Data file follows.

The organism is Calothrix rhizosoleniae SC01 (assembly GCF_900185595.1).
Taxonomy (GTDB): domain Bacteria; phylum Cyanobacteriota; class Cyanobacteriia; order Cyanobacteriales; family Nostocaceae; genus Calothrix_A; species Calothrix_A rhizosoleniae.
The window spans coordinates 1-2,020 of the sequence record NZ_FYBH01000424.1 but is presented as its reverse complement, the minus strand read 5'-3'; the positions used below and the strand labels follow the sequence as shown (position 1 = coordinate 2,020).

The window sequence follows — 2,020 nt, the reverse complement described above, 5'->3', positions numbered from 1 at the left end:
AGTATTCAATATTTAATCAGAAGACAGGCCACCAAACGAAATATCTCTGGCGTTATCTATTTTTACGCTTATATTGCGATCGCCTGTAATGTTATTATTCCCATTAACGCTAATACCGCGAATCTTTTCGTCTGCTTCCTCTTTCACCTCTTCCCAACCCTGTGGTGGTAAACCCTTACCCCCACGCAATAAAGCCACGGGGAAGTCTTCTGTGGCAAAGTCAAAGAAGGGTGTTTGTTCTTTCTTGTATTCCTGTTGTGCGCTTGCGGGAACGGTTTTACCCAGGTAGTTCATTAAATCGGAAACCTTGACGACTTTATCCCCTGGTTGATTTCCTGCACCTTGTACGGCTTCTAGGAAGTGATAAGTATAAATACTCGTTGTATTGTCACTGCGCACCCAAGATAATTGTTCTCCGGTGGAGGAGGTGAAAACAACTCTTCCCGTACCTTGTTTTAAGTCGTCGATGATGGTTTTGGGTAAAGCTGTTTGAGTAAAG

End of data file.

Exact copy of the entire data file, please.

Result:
The organism is Calothrix rhizosoleniae SC01 (assembly GCF_900185595.1).
Taxonomy (GTDB): domain Bacteria; phylum Cyanobacteriota; class Cyanobacteriia; order Cyanobacteriales; family Nostocaceae; genus Calothrix_A; species Calothrix_A rhizosoleniae.
The window spans coordinates 1-2,020 of the sequence record NZ_FYBH01000424.1 but is presented as its reverse complement, the minus strand read 5'-3'; the positions used below and the strand labels follow the sequence as shown (position 1 = coordinate 2,020).

The window sequence follows — 2,020 nt, the reverse complement described above, 5'->3', positions numbered from 1 at the left end:
AGTATTCAATATTTAATCAGAAGACAGGCCACCAAACGAAATATCTCTGGCGTTATCTATTTTTACGCTTATATTGCGATCGCCTGTAATGTTATTATTCCCATTAACGCTAATACCGCGAATCTTTTCGTCTGCTTCCTCTTTCACCTCTTCCCAACCCTGTGGTGGTAAACCCTTACCCCCACGCAATAAAGCCACGGGGAAGTCTTCTGTGGCAAAGTCAAAGAAGGGTGTTTGTTCTTTCTTGTATTCCTGTTGTGCGCTTGCGGGAACGGTTTTACCCAGGTAGTTCATTAAATCGGAAACCTTGACGACTTTATCCCCTGGTTGATTTCCTGCACCTTGTACGGCTTCTAGGAAGTGATAAGTATAAATACTCGTTGTATTGTCACTGCGCACCCAAGATAATTGTTCTCCGGTGGAGGAGGTGAAAACAACTCTTCCCGTACCTTGTTTTAAGTCGTCGATGATGGTTTTGGGTAAAGCTGTTTGAGTAAAG